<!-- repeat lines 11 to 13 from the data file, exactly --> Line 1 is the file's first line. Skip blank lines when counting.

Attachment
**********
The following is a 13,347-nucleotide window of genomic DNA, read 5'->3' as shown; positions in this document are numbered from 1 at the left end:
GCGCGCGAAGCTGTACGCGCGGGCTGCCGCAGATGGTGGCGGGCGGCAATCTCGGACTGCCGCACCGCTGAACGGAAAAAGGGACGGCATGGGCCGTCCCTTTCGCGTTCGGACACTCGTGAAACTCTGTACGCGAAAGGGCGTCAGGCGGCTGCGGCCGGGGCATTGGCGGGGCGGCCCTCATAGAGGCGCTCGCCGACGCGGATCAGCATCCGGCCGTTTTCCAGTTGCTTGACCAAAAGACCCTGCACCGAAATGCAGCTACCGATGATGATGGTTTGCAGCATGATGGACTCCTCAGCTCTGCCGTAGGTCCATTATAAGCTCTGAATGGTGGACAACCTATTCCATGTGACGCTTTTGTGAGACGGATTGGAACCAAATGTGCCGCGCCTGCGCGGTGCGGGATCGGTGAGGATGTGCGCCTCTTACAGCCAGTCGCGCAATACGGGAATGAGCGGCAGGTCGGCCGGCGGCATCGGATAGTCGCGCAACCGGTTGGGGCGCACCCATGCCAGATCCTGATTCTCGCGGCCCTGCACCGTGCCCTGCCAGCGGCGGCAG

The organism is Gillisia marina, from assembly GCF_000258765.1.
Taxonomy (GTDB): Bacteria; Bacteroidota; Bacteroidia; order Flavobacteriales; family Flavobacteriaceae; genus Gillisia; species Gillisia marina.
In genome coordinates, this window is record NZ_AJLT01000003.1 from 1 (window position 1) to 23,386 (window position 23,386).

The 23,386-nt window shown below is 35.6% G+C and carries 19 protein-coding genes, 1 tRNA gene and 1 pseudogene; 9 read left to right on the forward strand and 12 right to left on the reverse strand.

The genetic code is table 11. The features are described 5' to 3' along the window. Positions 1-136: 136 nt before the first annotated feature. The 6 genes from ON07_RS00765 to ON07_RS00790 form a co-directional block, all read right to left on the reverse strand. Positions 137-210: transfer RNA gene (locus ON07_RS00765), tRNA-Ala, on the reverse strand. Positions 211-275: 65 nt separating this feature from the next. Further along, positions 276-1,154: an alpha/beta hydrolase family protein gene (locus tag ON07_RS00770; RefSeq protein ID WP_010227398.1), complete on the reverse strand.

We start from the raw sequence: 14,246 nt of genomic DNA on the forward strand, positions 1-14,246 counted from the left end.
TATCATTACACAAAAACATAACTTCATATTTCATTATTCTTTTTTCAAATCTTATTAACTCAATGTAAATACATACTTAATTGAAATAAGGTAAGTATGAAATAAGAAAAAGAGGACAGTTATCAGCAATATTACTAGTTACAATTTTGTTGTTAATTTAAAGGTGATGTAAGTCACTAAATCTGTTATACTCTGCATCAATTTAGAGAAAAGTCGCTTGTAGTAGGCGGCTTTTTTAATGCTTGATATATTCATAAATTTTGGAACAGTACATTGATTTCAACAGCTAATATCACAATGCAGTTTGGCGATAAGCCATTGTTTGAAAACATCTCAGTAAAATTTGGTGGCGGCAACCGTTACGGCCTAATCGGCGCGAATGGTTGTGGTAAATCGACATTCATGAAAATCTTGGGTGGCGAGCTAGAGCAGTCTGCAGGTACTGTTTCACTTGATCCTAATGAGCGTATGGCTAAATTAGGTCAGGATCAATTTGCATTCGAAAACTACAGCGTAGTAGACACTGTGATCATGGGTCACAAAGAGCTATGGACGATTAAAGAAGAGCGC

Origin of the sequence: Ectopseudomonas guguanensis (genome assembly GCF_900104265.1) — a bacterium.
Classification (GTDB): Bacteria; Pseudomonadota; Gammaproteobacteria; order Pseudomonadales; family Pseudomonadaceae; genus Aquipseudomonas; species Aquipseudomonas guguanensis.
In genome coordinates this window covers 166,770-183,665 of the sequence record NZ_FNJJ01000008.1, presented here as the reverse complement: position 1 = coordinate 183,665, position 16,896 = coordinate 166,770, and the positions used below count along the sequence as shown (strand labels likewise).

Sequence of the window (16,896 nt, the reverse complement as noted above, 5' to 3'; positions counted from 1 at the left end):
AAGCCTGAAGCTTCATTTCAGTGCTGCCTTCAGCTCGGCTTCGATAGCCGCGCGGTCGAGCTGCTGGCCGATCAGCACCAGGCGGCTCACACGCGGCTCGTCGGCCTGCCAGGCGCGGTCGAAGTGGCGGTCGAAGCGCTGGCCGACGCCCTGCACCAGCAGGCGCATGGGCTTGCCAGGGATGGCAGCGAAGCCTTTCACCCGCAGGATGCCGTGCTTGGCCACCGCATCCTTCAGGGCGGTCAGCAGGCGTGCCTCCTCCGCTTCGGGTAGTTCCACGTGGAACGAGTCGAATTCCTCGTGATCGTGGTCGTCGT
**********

Classification (GTDB): Bacteria; Pseudomonadota; Gammaproteobacteria; order Pseudomonadales; family Pseudomonadaceae; genus Aquipseudomonas; species Aquipseudomonas guguanensis.
In genome coordinates this window covers 166,770-183,665 of the sequence record NZ_FNJJ01000008.1, presented here as the reverse complement: position 1 = coordinate 183,665, position 16,896 = coordinate 166,770, and the positions used below count along the sequence as shown (strand labels likewise).

Sequence of the window (16,896 nt, the reverse complement as noted above, 5' to 3'; positions counted from 1 at the left end):